"Crawford's writing pulses with urgency, and, gloriously, his story of being an American soldier in Iraq is shattering and relentless. Most chillingly for us readers in our early twenties, Crawford's story universalizes the accidental way in which this war has affected us all." David Amsden, author of Important Things That Don't Matter
"[N]ewly married and just short of graduating, a young man who joined the Florida National Guard to pay for his college education finds himself in Iraq, where an embedded journalist encourages him to disseminate the stories he's writing about his experience." Library Journal
"A tremendous book...incredibly gripping and incredibly well-written..." Jon Stewart, The Daily Show
In a voice at once raw and immediate, the author chronicles his daily life as a young soldier in Iraq: the excitement, horror, anger, tedium, fear, camaraderie and the transformation of a group of young college students into something entirely different.
In the tradition of Michael Herr's Dispatches, a National Guardsman's account of the war in Iraq.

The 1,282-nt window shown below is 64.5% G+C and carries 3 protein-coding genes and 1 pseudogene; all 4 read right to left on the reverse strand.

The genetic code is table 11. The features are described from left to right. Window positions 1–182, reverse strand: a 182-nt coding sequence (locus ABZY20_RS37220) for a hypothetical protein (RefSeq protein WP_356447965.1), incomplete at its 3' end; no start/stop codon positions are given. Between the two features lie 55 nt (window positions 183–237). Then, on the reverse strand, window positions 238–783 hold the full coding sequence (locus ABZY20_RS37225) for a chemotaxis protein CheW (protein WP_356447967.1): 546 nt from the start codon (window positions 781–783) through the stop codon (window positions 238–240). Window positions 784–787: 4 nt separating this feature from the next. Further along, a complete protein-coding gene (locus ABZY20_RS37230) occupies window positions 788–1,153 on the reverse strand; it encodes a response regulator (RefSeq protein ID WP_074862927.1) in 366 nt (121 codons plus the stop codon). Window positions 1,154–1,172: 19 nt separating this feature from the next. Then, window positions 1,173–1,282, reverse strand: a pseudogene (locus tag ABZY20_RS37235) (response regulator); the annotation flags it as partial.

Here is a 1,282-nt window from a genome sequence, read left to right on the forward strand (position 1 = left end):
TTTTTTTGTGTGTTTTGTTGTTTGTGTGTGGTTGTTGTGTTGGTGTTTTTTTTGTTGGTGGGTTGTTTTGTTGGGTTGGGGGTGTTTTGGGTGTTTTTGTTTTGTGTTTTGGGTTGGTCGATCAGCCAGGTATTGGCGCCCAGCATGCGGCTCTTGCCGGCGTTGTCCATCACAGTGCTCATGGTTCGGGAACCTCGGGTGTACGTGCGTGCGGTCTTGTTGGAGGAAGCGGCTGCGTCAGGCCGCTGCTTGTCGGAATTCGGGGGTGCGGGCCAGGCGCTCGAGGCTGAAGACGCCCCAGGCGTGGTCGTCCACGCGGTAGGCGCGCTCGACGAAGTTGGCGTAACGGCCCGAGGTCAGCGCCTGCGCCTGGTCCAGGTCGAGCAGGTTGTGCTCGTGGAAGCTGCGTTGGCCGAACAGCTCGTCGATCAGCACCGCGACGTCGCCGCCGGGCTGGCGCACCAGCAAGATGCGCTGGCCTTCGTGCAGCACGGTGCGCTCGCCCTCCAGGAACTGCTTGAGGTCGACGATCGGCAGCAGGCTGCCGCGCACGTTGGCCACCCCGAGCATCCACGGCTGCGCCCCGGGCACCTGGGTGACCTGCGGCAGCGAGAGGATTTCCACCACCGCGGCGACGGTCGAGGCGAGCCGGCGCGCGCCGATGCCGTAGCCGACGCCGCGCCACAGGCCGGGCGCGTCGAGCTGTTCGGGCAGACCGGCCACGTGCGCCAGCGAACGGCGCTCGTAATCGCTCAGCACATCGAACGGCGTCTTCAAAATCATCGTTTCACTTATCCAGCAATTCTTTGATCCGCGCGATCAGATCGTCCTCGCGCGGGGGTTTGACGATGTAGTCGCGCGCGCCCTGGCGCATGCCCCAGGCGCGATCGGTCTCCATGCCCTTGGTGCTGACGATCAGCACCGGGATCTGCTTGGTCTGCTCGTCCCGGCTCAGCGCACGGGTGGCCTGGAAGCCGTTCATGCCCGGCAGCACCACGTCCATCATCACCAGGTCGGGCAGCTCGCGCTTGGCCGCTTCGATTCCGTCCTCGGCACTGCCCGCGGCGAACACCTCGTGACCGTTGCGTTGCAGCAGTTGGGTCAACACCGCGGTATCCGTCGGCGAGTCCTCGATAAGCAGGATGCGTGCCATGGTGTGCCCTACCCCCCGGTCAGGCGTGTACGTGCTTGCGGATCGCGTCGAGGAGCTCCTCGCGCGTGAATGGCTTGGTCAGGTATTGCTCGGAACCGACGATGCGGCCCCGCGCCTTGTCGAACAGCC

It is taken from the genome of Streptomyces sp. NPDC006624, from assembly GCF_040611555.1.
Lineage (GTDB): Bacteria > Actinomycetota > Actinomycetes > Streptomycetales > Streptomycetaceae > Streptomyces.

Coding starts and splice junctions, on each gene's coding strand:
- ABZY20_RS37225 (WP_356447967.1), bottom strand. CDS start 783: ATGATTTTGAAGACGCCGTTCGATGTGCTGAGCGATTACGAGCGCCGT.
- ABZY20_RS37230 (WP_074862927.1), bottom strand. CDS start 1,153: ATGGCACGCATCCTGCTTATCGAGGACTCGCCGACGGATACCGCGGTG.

John Crawford joined the Florida National Guard to pay for his college tuition, willingly exchanging one weekend a month and two weeks a year for a free education. But in Autumn 2002, one semester short of graduating and newly married—in fact, on his honeymoon—he was called to active duty and sent to the front lines in Iraq.
Crawford and his unit spent months upon months patrolling the streets of Baghdad, occupying a hostile city. During the breaks between patrols, Crawford began recording what he and his fellow soldiers witnessed and experienced. Those stories became The Last True Story I'll Ever Tell—a haunting and powerful, compellingly honest book that imparts the on-the-ground reality of waging the war in Iraq, and marks as the introduction of a mighty literary voice forged in the most intense of circumstances.
About the Author
John Crawford was newly married and two credits away from completing a B.A. in anthropology at Florida State University when he was sent to Iraq. He thought he was finished with his soldiering days after completing a stint with the Army's famed 101st Airborne Division, and his National Guard service was little more than an afterthought. Crawford and his National Guard unit crossed into Iraq on the first day of the invasion. Baghdad fell more quickly than anyone had planned, and while most of the soldiers involved with the invasion were sent home, Crawford's National Guard unit stayed to patrol the city for more than a year. Crawford now lives in Florida, where he is completing his degree and writing. He no longer has any affiliation with the Army.